Every salesperson is looking for the magic words to say to put a magic spell over their prospect that makes them pull out their credit card and buy what you’re selling.
Unfortunately, there’s no practical way to take shortcuts and still be an effective salesperson. The only reason your prospect will buy from you is if they can see the value in what you sell. That is the fundamental truth of sales.
The only time magic words are persuasive is when they help you guide your customer through the sales process. The one word to start using immediately is this:
It seems simple enough, doesn’t it?
Asking a customer an or question limits their answers to one of the two options you will provide. Here are some examples in various sales situations:
- Did you want coffee with your after-dinner dessert or something a little stronger? The question isn’t whether the diner will have desert; the question is what they want with their desert. If you’re a server, use this question before dismissing your guests, and you’ll see an immediate increase in your overall check totals.
- Were you thinking of replacing your current car or adding to the fleet? The question isn’t whether or not the customer is there to buy a car; the question is whether or not they are trading. Ask this question when you greet a customer, and you’ll find overcoming the “I’m just looking” objection much easier.
- Will you be upgrading the computer system in just this department, or will the whole building be getting an upgrade? The question isn’t whether or not they’re upgrading, but the extent of the upgrade.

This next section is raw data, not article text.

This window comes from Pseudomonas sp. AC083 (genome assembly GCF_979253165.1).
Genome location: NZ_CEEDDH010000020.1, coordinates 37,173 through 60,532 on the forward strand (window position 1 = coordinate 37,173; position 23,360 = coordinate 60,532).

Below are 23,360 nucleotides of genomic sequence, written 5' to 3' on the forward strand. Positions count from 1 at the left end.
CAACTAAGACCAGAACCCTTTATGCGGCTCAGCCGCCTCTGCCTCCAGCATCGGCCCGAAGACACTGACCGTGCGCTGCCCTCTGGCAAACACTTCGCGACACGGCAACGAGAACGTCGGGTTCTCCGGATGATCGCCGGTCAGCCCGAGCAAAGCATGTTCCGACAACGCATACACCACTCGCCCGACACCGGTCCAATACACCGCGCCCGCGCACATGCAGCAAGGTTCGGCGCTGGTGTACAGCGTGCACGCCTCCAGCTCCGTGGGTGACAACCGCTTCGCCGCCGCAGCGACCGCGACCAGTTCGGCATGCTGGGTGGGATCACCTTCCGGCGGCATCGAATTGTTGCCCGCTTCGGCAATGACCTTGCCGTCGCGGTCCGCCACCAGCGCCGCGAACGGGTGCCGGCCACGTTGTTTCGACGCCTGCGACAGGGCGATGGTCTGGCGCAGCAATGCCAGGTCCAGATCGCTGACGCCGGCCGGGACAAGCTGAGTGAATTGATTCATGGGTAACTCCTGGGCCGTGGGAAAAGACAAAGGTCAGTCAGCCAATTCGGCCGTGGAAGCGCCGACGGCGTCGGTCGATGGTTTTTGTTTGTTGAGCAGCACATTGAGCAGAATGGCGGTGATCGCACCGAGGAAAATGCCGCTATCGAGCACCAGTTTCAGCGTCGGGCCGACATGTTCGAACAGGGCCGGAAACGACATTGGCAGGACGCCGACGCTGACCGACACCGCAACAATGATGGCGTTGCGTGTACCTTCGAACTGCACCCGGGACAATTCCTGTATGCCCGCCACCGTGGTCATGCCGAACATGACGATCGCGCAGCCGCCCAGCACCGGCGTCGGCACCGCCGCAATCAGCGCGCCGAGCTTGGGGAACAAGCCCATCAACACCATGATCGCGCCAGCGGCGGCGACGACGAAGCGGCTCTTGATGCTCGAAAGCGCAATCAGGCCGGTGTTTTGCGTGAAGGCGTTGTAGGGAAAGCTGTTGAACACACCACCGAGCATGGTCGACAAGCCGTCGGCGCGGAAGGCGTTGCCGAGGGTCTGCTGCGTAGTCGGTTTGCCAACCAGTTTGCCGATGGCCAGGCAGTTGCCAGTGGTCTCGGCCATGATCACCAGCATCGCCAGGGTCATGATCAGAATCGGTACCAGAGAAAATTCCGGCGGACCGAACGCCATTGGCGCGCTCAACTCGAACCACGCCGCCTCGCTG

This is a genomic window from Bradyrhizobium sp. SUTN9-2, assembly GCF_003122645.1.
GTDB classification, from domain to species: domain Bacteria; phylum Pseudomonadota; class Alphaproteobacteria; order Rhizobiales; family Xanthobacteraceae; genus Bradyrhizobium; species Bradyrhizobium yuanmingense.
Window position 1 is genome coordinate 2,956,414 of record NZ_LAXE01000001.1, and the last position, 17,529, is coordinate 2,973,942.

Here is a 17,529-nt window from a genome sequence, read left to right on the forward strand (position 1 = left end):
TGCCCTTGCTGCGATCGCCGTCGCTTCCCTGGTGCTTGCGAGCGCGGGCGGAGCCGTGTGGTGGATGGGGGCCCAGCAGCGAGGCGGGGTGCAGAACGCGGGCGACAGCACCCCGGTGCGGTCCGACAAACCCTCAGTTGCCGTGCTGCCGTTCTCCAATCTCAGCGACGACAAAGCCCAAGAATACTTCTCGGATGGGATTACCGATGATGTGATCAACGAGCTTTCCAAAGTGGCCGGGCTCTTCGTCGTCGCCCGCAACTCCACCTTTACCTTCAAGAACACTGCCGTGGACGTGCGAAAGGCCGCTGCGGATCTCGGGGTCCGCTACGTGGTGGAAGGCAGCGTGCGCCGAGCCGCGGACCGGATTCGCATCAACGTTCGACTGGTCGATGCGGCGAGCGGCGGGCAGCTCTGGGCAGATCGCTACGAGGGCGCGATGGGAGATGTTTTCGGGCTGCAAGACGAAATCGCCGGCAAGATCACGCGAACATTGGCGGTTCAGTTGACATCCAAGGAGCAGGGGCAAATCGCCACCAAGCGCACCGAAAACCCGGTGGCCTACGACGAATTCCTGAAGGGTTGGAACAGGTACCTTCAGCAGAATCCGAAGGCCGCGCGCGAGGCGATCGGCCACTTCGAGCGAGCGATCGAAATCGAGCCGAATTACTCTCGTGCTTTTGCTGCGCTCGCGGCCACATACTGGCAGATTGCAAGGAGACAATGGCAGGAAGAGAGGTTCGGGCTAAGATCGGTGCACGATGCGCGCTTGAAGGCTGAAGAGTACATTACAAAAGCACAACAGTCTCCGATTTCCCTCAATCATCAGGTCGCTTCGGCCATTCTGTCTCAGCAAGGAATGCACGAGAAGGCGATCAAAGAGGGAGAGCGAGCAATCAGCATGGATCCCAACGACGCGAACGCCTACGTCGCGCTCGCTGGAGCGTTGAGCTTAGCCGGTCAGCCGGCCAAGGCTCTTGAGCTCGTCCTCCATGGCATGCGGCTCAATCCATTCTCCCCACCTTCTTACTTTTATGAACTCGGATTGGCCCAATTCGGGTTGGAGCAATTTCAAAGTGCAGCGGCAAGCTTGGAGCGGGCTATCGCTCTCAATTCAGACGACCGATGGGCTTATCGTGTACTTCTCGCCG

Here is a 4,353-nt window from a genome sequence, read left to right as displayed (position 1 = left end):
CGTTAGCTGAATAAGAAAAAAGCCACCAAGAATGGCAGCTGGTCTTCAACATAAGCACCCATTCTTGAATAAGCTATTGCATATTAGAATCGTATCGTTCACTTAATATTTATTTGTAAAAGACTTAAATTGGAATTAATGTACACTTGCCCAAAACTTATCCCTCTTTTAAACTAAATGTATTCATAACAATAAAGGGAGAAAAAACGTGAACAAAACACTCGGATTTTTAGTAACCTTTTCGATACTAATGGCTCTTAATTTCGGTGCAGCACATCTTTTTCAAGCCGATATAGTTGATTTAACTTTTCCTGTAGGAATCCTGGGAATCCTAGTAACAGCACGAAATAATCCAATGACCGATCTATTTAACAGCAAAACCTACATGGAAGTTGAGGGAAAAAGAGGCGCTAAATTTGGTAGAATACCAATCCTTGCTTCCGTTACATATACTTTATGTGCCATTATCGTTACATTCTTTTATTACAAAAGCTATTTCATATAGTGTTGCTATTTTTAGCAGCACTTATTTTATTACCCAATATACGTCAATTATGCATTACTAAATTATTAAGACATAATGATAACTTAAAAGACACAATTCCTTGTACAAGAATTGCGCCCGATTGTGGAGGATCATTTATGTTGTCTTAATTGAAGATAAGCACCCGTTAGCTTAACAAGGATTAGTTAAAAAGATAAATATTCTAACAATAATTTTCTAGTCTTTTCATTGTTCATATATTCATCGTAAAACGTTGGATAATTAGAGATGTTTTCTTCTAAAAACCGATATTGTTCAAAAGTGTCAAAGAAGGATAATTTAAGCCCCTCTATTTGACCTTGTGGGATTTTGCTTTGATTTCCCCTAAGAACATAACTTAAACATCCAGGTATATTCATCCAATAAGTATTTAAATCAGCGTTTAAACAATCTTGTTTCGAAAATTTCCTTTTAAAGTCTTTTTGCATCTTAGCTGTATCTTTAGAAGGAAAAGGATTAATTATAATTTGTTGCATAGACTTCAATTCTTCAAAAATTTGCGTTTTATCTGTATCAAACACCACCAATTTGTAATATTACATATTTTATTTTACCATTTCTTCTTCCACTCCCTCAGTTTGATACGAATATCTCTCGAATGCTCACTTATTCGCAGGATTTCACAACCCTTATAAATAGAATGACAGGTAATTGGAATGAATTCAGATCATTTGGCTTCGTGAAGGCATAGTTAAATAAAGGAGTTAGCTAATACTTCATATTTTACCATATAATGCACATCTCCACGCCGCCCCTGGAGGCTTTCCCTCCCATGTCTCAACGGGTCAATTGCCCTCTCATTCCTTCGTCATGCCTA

- Were you thinking about training three days per week or just two? The question isn’t whether or not the client is purchasing training, but how often they will see you.
It’s not magic or sorcery, but it is the power of suggestion.
- Will you be cleaning your room before dinner or right after? The question isn’t if the room is getting, but which of these two choices is the child’s preference.
- Would you prefer to help me get boxes down from the attic on Saturday afternoon or Sunday afternoon?
Mastering the or question is your ticket to increasing sales.
If you can also master either/or open-ended and expansion questions, you’re on your way to becoming a master closer.
Spend time thinking about what you want your prospects to do. Are you there to be an unpaid consultant or a sales professional. Are you there to bus tables or to earn tips? Are you there to be a tour guide or sell memberships? Are you there to kill time or earn a living?
(All or questions, by the way)
Now, tell me more about how you chose this career?
(That’s an expansion question)
Email me or comment below with your story about how you got into sales or why you’re considering a career in the oldest profession (Sales is the oldest profession).
Until next time.